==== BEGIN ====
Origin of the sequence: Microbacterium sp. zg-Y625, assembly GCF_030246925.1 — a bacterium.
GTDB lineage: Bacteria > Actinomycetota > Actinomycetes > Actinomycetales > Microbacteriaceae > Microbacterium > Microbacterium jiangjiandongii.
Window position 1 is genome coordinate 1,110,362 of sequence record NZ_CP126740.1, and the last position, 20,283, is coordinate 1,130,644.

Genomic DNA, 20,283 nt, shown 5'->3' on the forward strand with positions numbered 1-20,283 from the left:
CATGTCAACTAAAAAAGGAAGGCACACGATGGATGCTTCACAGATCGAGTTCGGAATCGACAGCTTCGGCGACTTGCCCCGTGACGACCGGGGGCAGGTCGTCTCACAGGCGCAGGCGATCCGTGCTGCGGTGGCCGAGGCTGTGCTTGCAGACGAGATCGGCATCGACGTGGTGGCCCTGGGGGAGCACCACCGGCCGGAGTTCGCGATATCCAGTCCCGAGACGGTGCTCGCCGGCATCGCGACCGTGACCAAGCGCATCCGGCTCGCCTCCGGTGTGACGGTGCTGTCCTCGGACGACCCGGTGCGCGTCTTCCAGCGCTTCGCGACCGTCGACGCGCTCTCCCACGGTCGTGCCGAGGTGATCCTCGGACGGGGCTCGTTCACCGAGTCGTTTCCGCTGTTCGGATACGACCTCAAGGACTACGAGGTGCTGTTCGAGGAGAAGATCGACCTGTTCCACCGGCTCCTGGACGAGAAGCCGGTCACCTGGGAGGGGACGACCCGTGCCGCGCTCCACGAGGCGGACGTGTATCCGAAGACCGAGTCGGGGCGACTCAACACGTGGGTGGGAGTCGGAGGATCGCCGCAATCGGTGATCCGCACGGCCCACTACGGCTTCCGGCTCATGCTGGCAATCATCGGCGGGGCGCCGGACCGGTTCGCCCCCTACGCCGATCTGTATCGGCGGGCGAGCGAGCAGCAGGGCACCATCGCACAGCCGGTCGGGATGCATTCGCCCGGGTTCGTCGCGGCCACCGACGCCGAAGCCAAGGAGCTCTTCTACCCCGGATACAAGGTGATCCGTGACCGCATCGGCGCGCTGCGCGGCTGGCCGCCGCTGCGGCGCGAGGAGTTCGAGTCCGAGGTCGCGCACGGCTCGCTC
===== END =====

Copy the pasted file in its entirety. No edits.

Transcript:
Origin of the sequence: Microbacterium sp. zg-Y625, assembly GCF_030246925.1 — a bacterium.
GTDB lineage: Bacteria > Actinomycetota > Actinomycetes > Actinomycetales > Microbacteriaceae > Microbacterium > Microbacterium jiangjiandongii.
Window position 1 is genome coordinate 1,110,362 of sequence record NZ_CP126740.1, and the last position, 20,283, is coordinate 1,130,644.

Genomic DNA, 20,283 nt, shown 5'->3' on the forward strand with positions numbered 1-20,283 from the left:
CATGTCAACTAAAAAAGGAAGGCACACGATGGATGCTTCACAGATCGAGTTCGGAATCGACAGCTTCGGCGACTTGCCCCGTGACGACCGGGGGCAGGTCGTCTCACAGGCGCAGGCGATCCGTGCTGCGGTGGCCGAGGCTGTGCTTGCAGACGAGATCGGCATCGACGTGGTGGCCCTGGGGGAGCACCACCGGCCGGAGTTCGCGATATCCAGTCCCGAGACGGTGCTCGCCGGCATCGCGACCGTGACCAAGCGCATCCGGCTCGCCTCCGGTGTGACGGTGCTGTCCTCGGACGACCCGGTGCGCGTCTTCCAGCGCTTCGCGACCGTCGACGCGCTCTCCCACGGTCGTGCCGAGGTGATCCTCGGACGGGGCTCGTTCACCGAGTCGTTTCCGCTGTTCGGATACGACCTCAAGGACTACGAGGTGCTGTTCGAGGAGAAGATCGACCTGTTCCACCGGCTCCTGGACGAGAAGCCGGTCACCTGGGAGGGGACGACCCGTGCCGCGCTCCACGAGGCGGACGTGTATCCGAAGACCGAGTCGGGGCGACTCAACACGTGGGTGGGAGTCGGAGGATCGCCGCAATCGGTGATCCGCACGGCCCACTACGGCTTCCGGCTCATGCTGGCAATCATCGGCGGGGCGCCGGACCGGTTCGCCCCCTACGCCGATCTGTATCGGCGGGCGAGCGAGCAGCAGGGCACCATCGCACAGCCGGTCGGGATGCATTCGCCCGGGTTCGTCGCGGCCACCGACGCCGAAGCCAAGGAGCTCTTCTACCCCGGATACAAGGTGATCCGTGACCGCATCGGCGCGCTGCGCGGCTGGCCGCCGCTGCGGCGCGAGGAGTTCGAGTCCGAGGTCGCGCACGGCTCGCTC